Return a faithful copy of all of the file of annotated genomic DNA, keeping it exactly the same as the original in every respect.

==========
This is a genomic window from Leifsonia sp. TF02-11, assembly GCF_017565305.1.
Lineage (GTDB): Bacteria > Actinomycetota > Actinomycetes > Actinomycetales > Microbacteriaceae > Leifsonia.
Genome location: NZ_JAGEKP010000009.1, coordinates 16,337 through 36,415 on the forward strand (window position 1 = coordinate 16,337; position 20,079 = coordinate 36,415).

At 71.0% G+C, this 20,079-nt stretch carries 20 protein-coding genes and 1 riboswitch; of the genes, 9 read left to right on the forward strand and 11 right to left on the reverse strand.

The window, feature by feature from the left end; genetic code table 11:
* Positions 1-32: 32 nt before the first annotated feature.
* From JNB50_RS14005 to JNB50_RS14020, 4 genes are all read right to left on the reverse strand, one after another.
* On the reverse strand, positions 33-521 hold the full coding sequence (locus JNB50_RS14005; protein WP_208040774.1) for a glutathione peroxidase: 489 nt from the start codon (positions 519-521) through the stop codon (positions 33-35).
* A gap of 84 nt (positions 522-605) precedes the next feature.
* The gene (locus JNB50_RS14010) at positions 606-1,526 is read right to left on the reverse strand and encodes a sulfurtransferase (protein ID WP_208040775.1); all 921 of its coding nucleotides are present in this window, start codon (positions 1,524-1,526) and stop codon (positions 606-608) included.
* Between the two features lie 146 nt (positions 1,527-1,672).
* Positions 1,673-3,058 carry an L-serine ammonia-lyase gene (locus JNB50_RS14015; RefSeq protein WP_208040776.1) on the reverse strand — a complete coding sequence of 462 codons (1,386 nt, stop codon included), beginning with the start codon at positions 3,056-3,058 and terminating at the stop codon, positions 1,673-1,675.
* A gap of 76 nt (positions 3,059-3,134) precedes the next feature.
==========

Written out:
This is a genomic window from Leifsonia sp. TF02-11, assembly GCF_017565305.1.
Lineage (GTDB): Bacteria > Actinomycetota > Actinomycetes > Actinomycetales > Microbacteriaceae > Leifsonia.
Genome location: NZ_JAGEKP010000009.1, coordinates 16,337 through 36,415 on the forward strand (window position 1 = coordinate 16,337; position 20,079 = coordinate 36,415).

At 71.0% G+C, this 20,079-nt stretch carries 20 protein-coding genes and 1 riboswitch; of the genes, 9 read left to right on the forward strand and 11 right to left on the reverse strand.

The window, feature by feature from the left end; genetic code table 11:
* Positions 1-32: 32 nt before the first annotated feature.
* From JNB50_RS14005 to JNB50_RS14020, 4 genes are all read right to left on the reverse strand, one after another.
* On the reverse strand, positions 33-521 hold the full coding sequence (locus JNB50_RS14005; protein WP_208040774.1) for a glutathione peroxidase: 489 nt from the start codon (positions 519-521) through the stop codon (positions 33-35).
* A gap of 84 nt (positions 522-605) precedes the next feature.
* The gene (locus JNB50_RS14010) at positions 606-1,526 is read right to left on the reverse strand and encodes a sulfurtransferase (protein ID WP_208040775.1); all 921 of its coding nucleotides are present in this window, start codon (positions 1,524-1,526) and stop codon (positions 606-608) included.
* Between the two features lie 146 nt (positions 1,527-1,672).
* Positions 1,673-3,058 carry an L-serine ammonia-lyase gene (locus JNB50_RS14015; RefSeq protein WP_208040776.1) on the reverse strand — a complete coding sequence of 462 codons (1,386 nt, stop codon included), beginning with the start codon at positions 3,056-3,058 and terminating at the stop codon, positions 1,673-1,675.
* A gap of 76 nt (positions 3,059-3,134) precedes the next feature.